Perhaps David Scott is so fed up with getting pushed around by Republicans in Washington that he decided to take his frustrations out on his own neighbors.
Otherwise, it's difficult to fathom why the veteran congressman is fighting a proposed community garden on public parkland across the street from his Inman Park home with a fervor usually reserved for battling toxic waste dumps.
"Why should this be ram-rodded through?" Scott asked neighbors during a rancorous community meeting last week in a church basement. "Don't we deserve a voice?"
Now, to be fair, Scott and his outspoken wife aren't the only ones who oppose the garden. At least 16 of his fellow Hurt Street residents have signed a petition affirming that they don't want the view from their porches ruined by the sight of organic produce.
But clearly it's Scott's clout as a congressman that has put the brakes on a garden that's been several months in the planning and had enjoyed strong support from much of the neighborhood. According to one bemused observer, Scott's been seen so much at City Hall in recent weeks you'd think worked there.
It's worth noting that Scott doesn't even represent Inman Park. His 13th Congressional District lies predominantly to the south and west of Fulton County.
To recap the situation, the city launched its community gardening initiative three years ago in partnership with Park Pride, the nonprofit volunteer organization that supports Atlanta parks. Every approved garden is given a chunk of land in a public park and city residents can apply for a 4-foot-by-8-foot plot in the garden. Park Pride is responsible for overseeing garden upkeep and can take back a resident's plot if they fail to maintain it.
A dozen community gardens have already been approved for parks across the city. Last summer, several Inman Park residents began to line up support for their own local garden. The plan was discussed at neighborhood meetings and written about in the community newsletter, and more than 150 neighbors including some Hurt Street residents signed a petition in favor of the garden.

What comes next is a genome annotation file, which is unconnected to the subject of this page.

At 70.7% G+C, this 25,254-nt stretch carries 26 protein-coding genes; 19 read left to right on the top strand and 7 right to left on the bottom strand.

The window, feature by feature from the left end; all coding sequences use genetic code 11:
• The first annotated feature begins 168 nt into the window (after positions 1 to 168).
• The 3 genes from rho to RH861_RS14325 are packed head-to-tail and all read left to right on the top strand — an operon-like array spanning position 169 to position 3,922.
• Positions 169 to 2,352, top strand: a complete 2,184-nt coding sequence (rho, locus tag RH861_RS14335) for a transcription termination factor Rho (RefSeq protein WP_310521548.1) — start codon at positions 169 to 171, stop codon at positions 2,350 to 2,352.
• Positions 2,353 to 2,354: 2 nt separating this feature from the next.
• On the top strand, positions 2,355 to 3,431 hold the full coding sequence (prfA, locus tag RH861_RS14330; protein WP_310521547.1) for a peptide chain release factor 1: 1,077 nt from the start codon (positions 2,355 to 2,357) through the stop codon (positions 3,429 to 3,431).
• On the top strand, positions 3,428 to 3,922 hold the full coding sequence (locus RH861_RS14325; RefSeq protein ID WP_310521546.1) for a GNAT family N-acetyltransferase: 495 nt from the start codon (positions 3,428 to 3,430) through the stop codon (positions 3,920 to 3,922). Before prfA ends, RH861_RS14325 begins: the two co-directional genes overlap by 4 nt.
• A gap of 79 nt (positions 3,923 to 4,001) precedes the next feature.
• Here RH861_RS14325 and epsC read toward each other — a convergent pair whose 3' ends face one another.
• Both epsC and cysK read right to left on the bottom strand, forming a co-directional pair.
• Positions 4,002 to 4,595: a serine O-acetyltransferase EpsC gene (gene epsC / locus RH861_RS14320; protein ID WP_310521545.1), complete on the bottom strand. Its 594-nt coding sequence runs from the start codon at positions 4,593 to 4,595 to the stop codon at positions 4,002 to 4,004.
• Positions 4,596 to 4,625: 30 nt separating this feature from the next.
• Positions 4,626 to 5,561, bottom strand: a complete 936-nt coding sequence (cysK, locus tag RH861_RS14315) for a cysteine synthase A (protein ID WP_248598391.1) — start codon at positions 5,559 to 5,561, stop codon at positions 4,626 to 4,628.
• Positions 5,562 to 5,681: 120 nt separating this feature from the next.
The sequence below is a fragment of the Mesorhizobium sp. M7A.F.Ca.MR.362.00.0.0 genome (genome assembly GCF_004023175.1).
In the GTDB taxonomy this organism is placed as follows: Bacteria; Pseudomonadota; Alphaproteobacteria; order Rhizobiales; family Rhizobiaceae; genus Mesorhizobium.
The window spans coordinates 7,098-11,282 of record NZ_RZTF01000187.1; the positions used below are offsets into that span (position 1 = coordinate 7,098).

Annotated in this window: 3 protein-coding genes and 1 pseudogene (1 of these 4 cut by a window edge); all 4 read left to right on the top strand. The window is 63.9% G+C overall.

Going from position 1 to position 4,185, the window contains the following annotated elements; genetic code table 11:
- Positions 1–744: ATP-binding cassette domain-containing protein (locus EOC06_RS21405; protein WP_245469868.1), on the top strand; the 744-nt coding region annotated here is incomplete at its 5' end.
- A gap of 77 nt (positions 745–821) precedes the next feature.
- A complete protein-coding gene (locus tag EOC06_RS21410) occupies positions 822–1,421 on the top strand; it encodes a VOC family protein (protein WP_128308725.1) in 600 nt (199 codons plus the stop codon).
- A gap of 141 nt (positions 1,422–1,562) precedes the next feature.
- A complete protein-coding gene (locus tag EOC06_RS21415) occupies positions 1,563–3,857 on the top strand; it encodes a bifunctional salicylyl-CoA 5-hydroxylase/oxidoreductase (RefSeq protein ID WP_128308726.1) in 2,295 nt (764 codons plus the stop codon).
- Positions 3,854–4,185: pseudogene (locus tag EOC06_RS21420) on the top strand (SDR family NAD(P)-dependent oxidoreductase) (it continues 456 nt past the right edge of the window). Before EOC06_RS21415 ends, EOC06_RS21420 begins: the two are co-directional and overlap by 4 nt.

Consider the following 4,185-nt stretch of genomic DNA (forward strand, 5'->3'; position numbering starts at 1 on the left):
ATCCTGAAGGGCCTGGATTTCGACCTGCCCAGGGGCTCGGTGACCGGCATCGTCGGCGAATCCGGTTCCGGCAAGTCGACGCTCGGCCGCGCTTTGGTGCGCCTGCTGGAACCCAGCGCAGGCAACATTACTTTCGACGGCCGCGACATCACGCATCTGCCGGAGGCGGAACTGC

A number of locations were considered, but the organizers ended up selecting a site in Freedom Park near the Inman Park MARTA station, within sight of the Scotts' brick mansion. A ground-breaking was held at the site about three months ago. All that remained to be done was to gain approval from the city's Urban Design Commission, since Inman Park is in a historic district.
Although Scott seems not to have been paying attention during the project's early stages, when he finally found out about the garden, he sprang into action, lobbying city Council members and rallying his Hurt Street neighbors. Under the kind of pressure only a congressman can apply, the UDC has deferred a vote on the garden on six separate occasions. The commission is next scheduled to consider the matter at its March 10 meeting.
In the meantime, tempers simmer in the neighborhood as park officials and residents strive to find a "compromise" site that's to the Scotts' liking. One woman summed up the heated environment at last week's Inman Park Neighborhood Association meeting when, between the shouting, accusations and catcalls, she observed: "It seems ironic that this garden was supposed to bring the community together."
sarcasm, and the lost art therein.
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